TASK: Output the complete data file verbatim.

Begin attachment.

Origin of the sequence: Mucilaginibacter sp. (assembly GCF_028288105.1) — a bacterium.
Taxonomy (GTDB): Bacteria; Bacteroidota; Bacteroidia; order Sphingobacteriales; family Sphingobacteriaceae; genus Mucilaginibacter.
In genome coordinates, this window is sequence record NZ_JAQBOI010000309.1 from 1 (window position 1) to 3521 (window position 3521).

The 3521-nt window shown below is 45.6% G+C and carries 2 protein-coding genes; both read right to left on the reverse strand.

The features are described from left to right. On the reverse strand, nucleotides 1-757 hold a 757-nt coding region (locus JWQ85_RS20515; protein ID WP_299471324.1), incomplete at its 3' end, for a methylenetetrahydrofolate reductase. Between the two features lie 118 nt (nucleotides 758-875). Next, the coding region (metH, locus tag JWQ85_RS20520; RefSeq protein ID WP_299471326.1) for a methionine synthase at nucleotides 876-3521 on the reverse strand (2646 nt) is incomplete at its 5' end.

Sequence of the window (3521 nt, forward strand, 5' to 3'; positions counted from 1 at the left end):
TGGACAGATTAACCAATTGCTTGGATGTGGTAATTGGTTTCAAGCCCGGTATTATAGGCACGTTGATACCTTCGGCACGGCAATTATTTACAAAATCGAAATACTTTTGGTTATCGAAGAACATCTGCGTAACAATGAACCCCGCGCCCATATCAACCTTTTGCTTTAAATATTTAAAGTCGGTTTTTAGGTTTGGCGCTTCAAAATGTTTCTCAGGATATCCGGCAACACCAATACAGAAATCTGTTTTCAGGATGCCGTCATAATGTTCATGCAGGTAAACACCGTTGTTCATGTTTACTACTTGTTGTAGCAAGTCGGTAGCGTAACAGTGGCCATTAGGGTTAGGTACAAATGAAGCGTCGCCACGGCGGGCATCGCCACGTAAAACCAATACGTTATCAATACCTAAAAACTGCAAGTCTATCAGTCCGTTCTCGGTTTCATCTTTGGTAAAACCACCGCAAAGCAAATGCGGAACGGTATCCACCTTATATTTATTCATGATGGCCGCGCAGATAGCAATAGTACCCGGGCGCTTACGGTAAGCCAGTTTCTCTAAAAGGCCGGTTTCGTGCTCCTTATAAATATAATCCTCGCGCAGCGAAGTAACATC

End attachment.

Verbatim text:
Origin of the sequence: Mucilaginibacter sp. (assembly GCF_028288105.1) — a bacterium.
Taxonomy (GTDB): Bacteria; Bacteroidota; Bacteroidia; order Sphingobacteriales; family Sphingobacteriaceae; genus Mucilaginibacter.
In genome coordinates, this window is sequence record NZ_JAQBOI010000309.1 from 1 (window position 1) to 3521 (window position 3521).

The 3521-nt window shown below is 45.6% G+C and carries 2 protein-coding genes; both read right to left on the reverse strand.

The features are described from left to right. On the reverse strand, nucleotides 1-757 hold a 757-nt coding region (locus JWQ85_RS20515; protein ID WP_299471324.1), incomplete at its 3' end, for a methylenetetrahydrofolate reductase. Between the two features lie 118 nt (nucleotides 758-875). Next, the coding region (metH, locus tag JWQ85_RS20520; RefSeq protein ID WP_299471326.1) for a methionine synthase at nucleotides 876-3521 on the reverse strand (2646 nt) is incomplete at its 5' end.

Sequence of the window (3521 nt, forward strand, 5' to 3'; positions counted from 1 at the left end):
TGGACAGATTAACCAATTGCTTGGATGTGGTAATTGGTTTCAAGCCCGGTATTATAGGCACGTTGATACCTTCGGCACGGCAATTATTTACAAAATCGAAATACTTTTGGTTATCGAAGAACATCTGCGTAACAATGAACCCCGCGCCCATATCAACCTTTTGCTTTAAATATTTAAAGTCGGTTTTTAGGTTTGGCGCTTCAAAATGTTTCTCAGGATATCCGGCAACACCAATACAGAAATCTGTTTTCAGGATGCCGTCATAATGTTCATGCAGGTAAACACCGTTGTTCATGTTTACTACTTGTTGTAGCAAGTCGGTAGCGTAACAGTGGCCATTAGGGTTAGGTACAAATGAAGCGTCGCCACGGCGGGCATCGCCACGTAAAACCAATACGTTATCAATACCTAAAAACTGCAAGTCTATCAGTCCGTTCTCGGTTTCATCTTTGGTAAAACCACCGCAAAGCAAATGCGGAACGGTATCCACCTTATATTTATTCATGATGGCCGCGCAGATAGCAATAGTACCCGGGCGCTTACGGTAAGCCAGTTTCTCTAAAAGGCCGGTTTCGTGCTCCTTATAAATATAATCCTCGCGCAGCGAAGTAACATC